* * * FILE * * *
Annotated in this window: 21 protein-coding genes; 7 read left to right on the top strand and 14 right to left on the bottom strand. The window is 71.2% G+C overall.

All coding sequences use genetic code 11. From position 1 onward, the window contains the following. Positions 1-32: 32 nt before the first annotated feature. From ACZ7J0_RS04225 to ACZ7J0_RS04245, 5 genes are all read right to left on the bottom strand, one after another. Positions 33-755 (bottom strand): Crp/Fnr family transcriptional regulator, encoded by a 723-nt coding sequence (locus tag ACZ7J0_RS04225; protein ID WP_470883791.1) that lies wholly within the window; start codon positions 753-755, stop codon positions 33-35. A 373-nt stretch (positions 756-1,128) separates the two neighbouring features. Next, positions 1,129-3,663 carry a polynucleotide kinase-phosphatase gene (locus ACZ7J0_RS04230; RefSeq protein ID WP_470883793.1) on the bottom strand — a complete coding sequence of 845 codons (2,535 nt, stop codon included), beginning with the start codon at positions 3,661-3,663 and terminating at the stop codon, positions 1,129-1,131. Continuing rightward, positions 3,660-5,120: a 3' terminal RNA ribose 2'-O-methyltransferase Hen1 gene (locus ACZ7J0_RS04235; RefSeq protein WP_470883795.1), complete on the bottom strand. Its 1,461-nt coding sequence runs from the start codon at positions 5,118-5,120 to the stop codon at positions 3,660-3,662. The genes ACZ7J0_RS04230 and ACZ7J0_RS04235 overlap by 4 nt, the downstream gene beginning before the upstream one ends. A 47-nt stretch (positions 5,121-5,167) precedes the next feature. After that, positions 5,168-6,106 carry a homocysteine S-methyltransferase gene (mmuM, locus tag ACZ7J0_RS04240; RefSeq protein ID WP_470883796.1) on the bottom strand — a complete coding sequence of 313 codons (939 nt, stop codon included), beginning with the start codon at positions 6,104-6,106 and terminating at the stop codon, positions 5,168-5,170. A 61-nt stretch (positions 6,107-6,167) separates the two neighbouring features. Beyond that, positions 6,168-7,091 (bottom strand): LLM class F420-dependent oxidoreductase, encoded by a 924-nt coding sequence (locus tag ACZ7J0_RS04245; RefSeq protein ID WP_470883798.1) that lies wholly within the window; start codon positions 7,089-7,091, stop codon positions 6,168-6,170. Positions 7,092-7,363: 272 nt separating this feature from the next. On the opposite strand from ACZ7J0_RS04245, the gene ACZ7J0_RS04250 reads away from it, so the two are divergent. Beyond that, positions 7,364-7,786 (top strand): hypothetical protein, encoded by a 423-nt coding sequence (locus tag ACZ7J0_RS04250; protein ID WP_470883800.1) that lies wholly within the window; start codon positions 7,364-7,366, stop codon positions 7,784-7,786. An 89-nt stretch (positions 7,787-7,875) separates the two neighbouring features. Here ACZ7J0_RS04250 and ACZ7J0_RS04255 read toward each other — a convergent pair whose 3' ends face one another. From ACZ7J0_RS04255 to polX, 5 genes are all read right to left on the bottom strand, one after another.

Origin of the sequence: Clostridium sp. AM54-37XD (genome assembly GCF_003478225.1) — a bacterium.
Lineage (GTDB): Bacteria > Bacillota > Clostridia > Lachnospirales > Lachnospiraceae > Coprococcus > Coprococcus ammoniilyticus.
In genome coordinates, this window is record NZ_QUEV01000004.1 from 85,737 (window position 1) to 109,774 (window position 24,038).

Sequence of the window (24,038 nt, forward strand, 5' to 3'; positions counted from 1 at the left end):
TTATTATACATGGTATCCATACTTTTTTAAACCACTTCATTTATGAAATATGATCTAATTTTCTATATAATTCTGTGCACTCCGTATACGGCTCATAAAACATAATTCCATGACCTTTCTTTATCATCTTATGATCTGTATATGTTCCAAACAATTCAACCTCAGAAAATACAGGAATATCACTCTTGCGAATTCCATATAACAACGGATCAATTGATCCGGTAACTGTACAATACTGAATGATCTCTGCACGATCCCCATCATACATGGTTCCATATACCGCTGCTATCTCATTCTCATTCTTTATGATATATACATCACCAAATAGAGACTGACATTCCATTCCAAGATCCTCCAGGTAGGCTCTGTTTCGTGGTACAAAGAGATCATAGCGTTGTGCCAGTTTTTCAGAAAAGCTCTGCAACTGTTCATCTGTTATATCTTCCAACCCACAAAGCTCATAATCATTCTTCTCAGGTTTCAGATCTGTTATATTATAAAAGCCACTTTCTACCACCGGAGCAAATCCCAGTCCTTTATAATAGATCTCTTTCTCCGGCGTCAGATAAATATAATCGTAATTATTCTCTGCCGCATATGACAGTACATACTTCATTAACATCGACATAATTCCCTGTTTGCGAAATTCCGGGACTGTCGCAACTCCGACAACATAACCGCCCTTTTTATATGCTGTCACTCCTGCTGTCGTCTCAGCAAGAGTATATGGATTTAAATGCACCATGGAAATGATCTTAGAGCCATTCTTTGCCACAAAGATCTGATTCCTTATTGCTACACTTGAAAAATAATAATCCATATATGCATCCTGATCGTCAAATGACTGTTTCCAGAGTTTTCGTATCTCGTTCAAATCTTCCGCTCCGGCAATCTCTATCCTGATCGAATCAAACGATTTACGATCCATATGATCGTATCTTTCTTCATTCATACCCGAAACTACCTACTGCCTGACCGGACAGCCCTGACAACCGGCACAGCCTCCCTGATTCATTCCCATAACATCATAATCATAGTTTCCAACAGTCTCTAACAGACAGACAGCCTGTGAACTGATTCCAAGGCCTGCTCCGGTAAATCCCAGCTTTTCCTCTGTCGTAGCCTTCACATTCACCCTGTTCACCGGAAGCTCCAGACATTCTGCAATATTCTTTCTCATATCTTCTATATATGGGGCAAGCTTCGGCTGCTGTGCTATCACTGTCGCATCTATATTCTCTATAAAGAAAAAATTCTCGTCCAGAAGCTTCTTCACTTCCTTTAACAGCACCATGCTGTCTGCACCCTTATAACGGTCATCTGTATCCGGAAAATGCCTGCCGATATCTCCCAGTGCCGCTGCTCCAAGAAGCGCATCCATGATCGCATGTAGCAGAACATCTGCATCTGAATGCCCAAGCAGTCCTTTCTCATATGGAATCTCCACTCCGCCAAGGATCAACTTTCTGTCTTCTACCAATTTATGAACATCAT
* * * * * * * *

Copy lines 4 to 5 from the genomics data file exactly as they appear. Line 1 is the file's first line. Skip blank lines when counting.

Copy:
Lineage (GTDB): Bacteria > Bacillota > Clostridia > Lachnospirales > Lachnospiraceae > Coprococcus > Coprococcus ammoniilyticus.
In genome coordinates, this window is record NZ_QUEV01000004.1 from 85,737 (window position 1) to 109,774 (window position 24,038).